Avoiding the weed patch is usually advantageous — except when it isn't. Just as some desirable plants do sometimes grow among weeds, ideas that truly are treasures sometimes appear only when we take trips down into the weeds. That's why examining the detailed structures underlying the big issues is a useful thing to do. What is usually less useful is doing so when we're supposedly doing something else. First in this series  Go to top Top  Next issue: Wacky Words of Wisdom: IV  Next Issue

52 Tips for Leaders of Project-Oriented OrganizationsAre your projects always (or almost always) late and over budget? Are your project teams plagued by turnover, burnout, and high defect rates? Turn your culture around. Read 52 Tips for Leaders of Project-Oriented Organizations, filled with tips and techniques for organizational leaders. Order Now!

Your comments are welcome

Would you like to see your comments posted here? rbrenmhXARWRMUvVyOdHlner@ChacxgDmtwOKrxnripPCoCanyon.comSend me your comments by email, or by Web form.

About Point Lookout

Thank you for reading this article. I hope you enjoyed it and found it useful, and that you'll consider recommending it to a friend.

Point Lookout is a free weekly email newsletter. Browse the archive of past issues. Subscribe for free.

Support Point Lookout by joining the Friends of Point Lookout, as an individual or as an organization.

Do you face a complex interpersonal situation? Send it in, anonymously if you like, and I'll give you my two cents.

Related articles

More articles on Personal, Team, and Organizational Effectiveness:

Two cyclists commute to work at the U.S. Federal Highway AdministrationEnjoy Your Commute
You probably commute to work. On a good day, you spend anywhere from ten minutes to an hour or two — each way — commuting. What kind of experience are you having? Taking control of this part of your life can make a real difference.
Sun doing a loop-de-loopA Message Is Only a Message
When we receive messages of disapproval, we sometimes feel bad. And when we do, it can help to remember that we have the freedom to decide whether or not to accept the messages we receive.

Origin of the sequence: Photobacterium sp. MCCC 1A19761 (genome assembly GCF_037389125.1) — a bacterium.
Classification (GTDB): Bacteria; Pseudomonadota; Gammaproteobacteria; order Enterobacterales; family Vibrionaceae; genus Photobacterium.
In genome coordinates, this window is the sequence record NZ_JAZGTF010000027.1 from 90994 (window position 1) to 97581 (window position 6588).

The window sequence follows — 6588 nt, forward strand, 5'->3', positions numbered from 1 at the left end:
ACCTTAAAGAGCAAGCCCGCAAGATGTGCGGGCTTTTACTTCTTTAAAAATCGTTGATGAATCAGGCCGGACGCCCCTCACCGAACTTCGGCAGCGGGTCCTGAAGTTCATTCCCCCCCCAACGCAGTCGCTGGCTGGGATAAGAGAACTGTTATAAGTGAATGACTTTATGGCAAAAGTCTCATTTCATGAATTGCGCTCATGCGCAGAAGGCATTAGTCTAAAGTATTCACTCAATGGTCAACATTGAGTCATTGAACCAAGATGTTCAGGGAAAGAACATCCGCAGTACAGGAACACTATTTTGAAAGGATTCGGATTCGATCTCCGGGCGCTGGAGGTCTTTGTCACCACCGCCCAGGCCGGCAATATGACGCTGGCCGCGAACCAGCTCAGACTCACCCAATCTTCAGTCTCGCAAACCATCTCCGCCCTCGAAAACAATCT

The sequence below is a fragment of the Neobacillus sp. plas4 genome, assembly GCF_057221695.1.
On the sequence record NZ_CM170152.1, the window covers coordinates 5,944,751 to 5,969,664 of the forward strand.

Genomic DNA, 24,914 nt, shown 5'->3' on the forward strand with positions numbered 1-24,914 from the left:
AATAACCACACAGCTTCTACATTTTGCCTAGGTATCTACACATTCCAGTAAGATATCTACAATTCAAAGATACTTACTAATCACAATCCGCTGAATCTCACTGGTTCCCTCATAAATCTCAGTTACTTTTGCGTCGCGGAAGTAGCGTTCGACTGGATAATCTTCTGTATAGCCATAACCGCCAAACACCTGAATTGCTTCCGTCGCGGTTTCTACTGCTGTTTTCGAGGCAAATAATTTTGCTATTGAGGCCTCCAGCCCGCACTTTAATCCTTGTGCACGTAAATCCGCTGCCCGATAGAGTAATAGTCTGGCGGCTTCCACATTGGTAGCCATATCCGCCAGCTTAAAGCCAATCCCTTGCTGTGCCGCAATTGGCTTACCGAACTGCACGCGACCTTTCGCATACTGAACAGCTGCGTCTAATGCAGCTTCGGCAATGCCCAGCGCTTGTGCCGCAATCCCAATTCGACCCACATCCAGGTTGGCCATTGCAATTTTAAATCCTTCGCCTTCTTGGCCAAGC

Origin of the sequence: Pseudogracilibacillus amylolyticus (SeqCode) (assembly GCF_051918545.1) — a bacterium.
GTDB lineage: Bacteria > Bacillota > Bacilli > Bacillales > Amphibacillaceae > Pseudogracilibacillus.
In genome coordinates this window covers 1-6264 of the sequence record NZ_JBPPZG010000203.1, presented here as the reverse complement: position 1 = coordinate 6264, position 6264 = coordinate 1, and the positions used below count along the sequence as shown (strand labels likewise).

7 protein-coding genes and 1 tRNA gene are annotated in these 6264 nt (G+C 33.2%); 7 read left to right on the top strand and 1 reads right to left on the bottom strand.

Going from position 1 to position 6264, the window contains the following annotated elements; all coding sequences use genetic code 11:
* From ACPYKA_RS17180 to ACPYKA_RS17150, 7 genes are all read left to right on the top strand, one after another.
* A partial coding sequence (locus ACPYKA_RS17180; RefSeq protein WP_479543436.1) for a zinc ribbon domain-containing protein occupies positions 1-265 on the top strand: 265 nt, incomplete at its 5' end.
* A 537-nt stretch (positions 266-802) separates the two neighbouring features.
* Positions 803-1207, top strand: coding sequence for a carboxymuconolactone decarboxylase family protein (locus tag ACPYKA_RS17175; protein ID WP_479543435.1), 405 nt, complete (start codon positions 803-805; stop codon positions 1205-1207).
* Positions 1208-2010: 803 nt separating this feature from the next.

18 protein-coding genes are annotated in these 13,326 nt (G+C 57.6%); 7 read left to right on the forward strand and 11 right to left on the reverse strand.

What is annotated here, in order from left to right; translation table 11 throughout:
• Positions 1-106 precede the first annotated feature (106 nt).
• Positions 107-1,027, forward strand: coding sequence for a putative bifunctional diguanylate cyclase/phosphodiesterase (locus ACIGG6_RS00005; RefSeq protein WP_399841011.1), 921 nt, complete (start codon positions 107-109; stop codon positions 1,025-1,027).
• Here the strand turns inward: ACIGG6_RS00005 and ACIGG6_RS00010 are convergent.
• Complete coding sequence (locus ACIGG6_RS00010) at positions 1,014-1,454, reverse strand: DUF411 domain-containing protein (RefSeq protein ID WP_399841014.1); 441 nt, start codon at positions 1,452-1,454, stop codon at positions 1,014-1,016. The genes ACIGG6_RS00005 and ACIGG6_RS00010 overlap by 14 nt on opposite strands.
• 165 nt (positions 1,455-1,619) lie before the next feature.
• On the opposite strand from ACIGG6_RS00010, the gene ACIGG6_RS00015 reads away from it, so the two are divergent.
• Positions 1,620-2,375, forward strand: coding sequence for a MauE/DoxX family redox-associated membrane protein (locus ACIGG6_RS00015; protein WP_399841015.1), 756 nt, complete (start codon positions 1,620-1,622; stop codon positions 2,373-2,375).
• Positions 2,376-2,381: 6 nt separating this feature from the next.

Writing on a whiteboardParadoxical Policies: I
Although most organizational policies are constructive, many are outdated or nonsensical, and some are actually counterproductive. Here's a collection of policies that would be funny if they weren't real.
Terminal 3 of Beijing Capital International AirportRisk Creep: I
Risk creep is a term that describes the insidious and unrecognized increase in risk that occurs despite our every effort to mitigate risk or avoid it altogether. What are the dominant sources of risk creep?
ClarityBrain Clutter
The capacity of the human mind is astonishing. Our ability to accomplish great things while simultaneously fretting about mountains of trivia is perhaps among the best evidence of that capacity. Just imagine what we could accomplish if we could control the fretting…

See also Personal, Team, and Organizational Effectiveness and Project Management for more related articles.

Forthcoming issues of Point Lookout

Delicate Arch, a 60-foot tall (18 m) freestanding natural archComing November 20: Paid-Time-Off Risks
Associated with the trend to a single pool of paid time off from separate categories for vacation, sick time, and personal days are what might be called paid-time-off risks. If your team must meet customer expectations or a schedule of deliverables, managing paid-time-off risks can be important. Available here and by RSS on November 20.
What an implicit interrogation can look likeAnd on November 27: Implicit Interrogations